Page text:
Coping with Grief
By Ms. Jill Garvin, Director of Psychological Health, 102nd Intelligence Wing
/ Published December 31, 2014
OTIS AIR NATIONAL GUARD BASE, Mass. -- Since I started working here at the 102nd, I have been struck by the amount of losses at the wing.
For 8 years, I worked for a program that dealt with sudden loss and grief.
This was a profound experience for me, both personally and professionally. I immersed myself in the literature about grief and loss and learned a great deal from daily interactions with individuals and families that were grieving.
Here are a few things I've learned and experienced about grief that some of you may find comforting or helpful:
You don't "get over" grief. You learn to get "through" grief. Time doesn't always "heal all wounds." I remember a mother saying to me that the longer her son is gone, the worse it feels. She stated that when the 5 year anniversary came, she felt worse realizing so much time had passed that her son wasn't in the world.
Nothing goes back to the way it was. You have to create a new "normal", at your own pace.
The stages of grief, written by Elizabeth Kubler-Ross, were originally created for terminally ill patients and the stages they go through: shock, denial, anger, bargaining and acceptance. As a result, survivors of loss believe they should neatly move through these stages, and if they don't, then they must be grieving incorrectly and they judge how they are grieving.
When we grieve, we may go through some or all of these emotions, but not in a chronological, packaged way. We are all different and unique in our grief.
Some of us want to talk about our loss; some of us cannot talk about it. Some of us stay angry and others find more acceptance as time moves forward. Grief comes in waves. Sometimes it's turbulent and hits you like it was yesterday.
And at times grief feels manageable. It is always changing. Grief is not rationale or linear.
I would like to offer a gentle reminder to those experiencing loss: Don't judge yourself on how you are grieving or compare yourself to others and how they grieve. There is no right or wrong way to grieve.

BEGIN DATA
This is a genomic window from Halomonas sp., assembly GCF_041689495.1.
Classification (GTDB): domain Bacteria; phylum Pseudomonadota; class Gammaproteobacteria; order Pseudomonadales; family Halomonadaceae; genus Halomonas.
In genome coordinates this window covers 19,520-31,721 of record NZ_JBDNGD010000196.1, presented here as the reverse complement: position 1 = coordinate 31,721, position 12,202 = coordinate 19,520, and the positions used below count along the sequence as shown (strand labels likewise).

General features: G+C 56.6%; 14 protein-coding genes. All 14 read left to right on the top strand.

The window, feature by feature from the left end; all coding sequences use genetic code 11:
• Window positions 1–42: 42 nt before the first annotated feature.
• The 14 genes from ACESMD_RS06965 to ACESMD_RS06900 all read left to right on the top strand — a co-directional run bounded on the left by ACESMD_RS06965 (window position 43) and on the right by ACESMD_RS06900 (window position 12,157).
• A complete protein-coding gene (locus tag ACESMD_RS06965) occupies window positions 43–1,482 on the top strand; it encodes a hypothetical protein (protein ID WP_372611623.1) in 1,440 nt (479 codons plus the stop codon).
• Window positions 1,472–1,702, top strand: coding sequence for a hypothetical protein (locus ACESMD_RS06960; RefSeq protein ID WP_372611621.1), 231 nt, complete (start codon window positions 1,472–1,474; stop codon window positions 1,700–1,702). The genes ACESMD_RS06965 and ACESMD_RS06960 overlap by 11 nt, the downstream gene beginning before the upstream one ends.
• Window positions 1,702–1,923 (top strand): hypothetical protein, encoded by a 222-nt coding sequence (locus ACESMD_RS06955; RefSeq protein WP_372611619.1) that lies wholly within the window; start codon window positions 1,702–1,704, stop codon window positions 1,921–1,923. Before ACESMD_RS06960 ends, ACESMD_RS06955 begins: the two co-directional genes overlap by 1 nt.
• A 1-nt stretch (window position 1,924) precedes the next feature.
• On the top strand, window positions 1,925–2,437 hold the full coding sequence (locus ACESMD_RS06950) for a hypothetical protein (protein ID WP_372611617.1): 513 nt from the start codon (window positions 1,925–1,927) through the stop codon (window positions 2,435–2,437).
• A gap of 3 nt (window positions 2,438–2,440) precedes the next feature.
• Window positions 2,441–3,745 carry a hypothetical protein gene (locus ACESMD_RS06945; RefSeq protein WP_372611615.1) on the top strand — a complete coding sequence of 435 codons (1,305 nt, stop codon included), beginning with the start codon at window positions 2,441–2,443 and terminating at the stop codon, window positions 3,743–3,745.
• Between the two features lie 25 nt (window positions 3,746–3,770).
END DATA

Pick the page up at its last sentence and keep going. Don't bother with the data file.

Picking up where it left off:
Offer yourself compassion and patience. Talk to yourself like you would a friend. Grief is not a one or two year process - it is a lifetime of grieving. The waves may get smaller, but it's always there. Your loved one is always in your heart and being.
Often, the more complicated the loss, the more complicated the grief can be.
Grief isn't easy to communicate with people that haven't experienced loss.
This is why it's so important to connect with other grievers when you are ready. This can be in a group setting, talking with a therapist or chaplain, or on-line groups and chat rooms for those grieving. I have found that reading books and memoirs about grief help normalize the experience of loss. Grief can make us feel crazy, but I assure you, you are not crazy. You have reactions that you have never experienced before.
How can you help the griever?
It's usually not helpful to say, "They are in a better place." We want our loved one here. How does someone else know where our loved ones are?
Yes, time can heal, but for many, the more time passes, that is more time the griever does not have their loved one.
NEVER say it's time to "get over it" or "you need to get on with your life."
"Your loved one would want you to get on with your life." Or "you have other children" is not helpful.
No one gets over a loss, they learn to move through loss and how to live with loss. We hopefully learn coping skills along the way.
It's not helpful to say, "at least you had your loved one for a certain amount of time."
Statistically, it takes a couple of years after a significant loss for the shock to wear off and to start realizing (sometimes accepting) the reality. Also, it may never feel acceptable, but one can understand that the loss has happened and it becomes more real.
During illness and right after a death, people are supportive and available.
It's months and sometimes years and anniversaries after the loss, that the person really needs support.
Life really doesn't go back to being normal, but rather we learn to create a new normal and existence without our person. And this takes time. Sometimes it helps to ask the griever, "What helps you?" Again, they may want you to say their loved one's name, or they may prefer you don't bring it up at this time. Often grievers do not know what they need, so give them the space and time, and remind them you are available if needed. Very often we just don't know what to say; keep it simple. All of us want the person we lost to be remembered!
I am thinking about starting a grief group here at the wing that would provide support and information. If you are interested, please email me or call me so I can see if there is interest. We will discuss helpful books, grief versus complicated grief, and offer support to others that may feel alone in their grief. Human connection is the most powerful tool for healing. Feel free to contact me for book suggestions as well, or other grief groups in the community.
Please remember I am here for all of you and I would be honored to support you through your grief.